Your shopping bag is empty.
The purpose of Chopard’s Annual Supply Chain Due Diligence Report is to provide all our stakeholders with information on the progress made by Chopard in 2021-2022 on the implementation of our responsible sourcing and due diligence commitment, and to provide transparent information on the findings of our due diligence.
Chopard’s due diligence system and policy have been designed in line with the expectations of the OECD Due Diligence Guidance for Responsible Supply Chains of Minerals from Conflict-Affected and High-Risk Areas, which is considered the best practice framework for responsible sourcing and due diligence in minerals supply chains.
This report is structured around the five steps of this framework:
As reflected in our Journey to Sustainable Luxury, Chopard is committed to responsible sourcing throughout its supply chains.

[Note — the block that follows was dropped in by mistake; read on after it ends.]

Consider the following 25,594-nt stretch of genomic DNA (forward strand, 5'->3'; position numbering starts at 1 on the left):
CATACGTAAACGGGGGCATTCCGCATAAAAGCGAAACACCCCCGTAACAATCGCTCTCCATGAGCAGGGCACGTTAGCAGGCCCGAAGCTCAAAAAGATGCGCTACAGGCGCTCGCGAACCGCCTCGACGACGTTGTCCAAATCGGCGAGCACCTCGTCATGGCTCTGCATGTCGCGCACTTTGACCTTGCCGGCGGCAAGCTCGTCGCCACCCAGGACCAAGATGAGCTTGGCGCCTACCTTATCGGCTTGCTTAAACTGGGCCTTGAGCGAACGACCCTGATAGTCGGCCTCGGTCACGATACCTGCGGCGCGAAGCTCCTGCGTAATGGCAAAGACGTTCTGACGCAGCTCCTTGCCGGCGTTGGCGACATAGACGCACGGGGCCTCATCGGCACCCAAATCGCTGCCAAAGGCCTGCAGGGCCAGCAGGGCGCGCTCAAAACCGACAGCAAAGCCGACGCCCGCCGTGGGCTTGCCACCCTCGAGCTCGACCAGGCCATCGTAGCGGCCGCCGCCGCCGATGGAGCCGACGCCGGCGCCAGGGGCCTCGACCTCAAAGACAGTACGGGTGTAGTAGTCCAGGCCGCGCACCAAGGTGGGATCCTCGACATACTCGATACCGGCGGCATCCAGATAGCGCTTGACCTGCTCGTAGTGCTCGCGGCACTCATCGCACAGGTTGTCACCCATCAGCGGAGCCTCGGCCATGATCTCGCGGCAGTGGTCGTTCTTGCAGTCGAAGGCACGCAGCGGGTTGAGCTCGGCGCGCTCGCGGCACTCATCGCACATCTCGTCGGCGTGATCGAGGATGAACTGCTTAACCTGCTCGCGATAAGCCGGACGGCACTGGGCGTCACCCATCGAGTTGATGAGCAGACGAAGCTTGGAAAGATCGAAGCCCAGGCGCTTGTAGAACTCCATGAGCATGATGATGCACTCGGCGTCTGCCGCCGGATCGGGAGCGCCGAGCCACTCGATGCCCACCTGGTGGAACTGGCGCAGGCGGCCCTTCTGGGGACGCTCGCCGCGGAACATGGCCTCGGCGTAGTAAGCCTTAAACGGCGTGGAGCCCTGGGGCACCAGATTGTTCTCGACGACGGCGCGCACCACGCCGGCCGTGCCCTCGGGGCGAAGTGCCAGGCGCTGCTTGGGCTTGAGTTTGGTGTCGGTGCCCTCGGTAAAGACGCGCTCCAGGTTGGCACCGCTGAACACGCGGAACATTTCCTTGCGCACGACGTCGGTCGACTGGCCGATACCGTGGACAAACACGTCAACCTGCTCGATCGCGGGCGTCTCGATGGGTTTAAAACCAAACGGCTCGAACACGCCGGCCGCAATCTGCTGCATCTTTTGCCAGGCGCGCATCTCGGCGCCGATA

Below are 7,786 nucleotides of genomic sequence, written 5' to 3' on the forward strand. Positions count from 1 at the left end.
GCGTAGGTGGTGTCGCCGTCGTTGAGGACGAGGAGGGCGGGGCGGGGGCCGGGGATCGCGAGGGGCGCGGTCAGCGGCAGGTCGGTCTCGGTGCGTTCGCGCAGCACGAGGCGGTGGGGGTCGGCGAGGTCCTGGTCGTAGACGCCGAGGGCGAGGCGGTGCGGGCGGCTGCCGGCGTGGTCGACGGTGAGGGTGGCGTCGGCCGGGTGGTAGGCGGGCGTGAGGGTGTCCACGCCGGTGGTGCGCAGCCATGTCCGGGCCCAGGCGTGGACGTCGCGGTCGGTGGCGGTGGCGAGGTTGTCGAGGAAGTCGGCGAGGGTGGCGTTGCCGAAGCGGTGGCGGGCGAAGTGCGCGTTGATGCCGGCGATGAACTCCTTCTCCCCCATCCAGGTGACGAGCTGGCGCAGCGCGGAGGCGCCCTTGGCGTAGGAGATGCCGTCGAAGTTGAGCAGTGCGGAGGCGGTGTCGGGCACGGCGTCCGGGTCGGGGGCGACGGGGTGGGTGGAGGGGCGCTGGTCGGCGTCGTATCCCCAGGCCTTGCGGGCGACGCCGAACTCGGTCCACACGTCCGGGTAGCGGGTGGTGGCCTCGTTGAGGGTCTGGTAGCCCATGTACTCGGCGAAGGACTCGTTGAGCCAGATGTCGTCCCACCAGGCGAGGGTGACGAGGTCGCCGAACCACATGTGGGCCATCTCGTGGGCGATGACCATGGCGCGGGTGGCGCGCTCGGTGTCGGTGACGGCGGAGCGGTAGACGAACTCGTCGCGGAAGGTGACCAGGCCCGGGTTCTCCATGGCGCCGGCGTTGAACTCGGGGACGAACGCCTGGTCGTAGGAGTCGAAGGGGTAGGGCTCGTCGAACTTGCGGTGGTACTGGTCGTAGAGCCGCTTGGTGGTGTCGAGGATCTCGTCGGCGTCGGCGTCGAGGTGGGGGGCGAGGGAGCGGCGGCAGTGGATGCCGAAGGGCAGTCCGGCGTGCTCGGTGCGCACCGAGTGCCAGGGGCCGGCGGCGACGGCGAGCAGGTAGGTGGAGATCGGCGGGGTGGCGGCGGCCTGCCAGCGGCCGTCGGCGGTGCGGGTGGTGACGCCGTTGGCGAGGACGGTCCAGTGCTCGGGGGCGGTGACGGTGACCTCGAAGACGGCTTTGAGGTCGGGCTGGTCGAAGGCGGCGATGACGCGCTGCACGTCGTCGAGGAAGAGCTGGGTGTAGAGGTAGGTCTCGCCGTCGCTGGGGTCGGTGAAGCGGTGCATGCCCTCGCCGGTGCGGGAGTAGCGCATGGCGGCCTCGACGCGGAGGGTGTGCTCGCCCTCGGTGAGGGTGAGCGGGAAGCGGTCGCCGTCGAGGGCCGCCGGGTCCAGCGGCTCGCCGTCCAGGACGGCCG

Recognising that risks of significant adverse impacts may be associated with the extracting, trading, handling, and exporting of minerals, in particular when sourcing from Conflict-Affected and High-Risk Areas (CAHRAs), Chopard sets a number of principles in its Responsible Sourcing Policy and continuously strengthens its management system for due diligence.
Our Responsible Sourcing Policy and Code of Conduct for Partners are available on Chopard’s Sustainability webpage in the section Responsible Sourcing Programme.
The due diligence system is applicable to all our suppliers of precious metals, minerals and gemstones (sapphires, rubies, emeralds and diamonds).
Chopard’s Head of Corporate Sustainability (HCS) leads the due diligence system and the audit programme. In doing so, the HCS works closely with Chopard’s purchasers and buyers dealing directly with our company’s business partners.
The system is overseen by the company’s Chief Financial Officer (CFO), who is alerted by the HCS of any potential red flags that arise with regards to the company’s sourcing practices. The CFO reports to the board on these issues.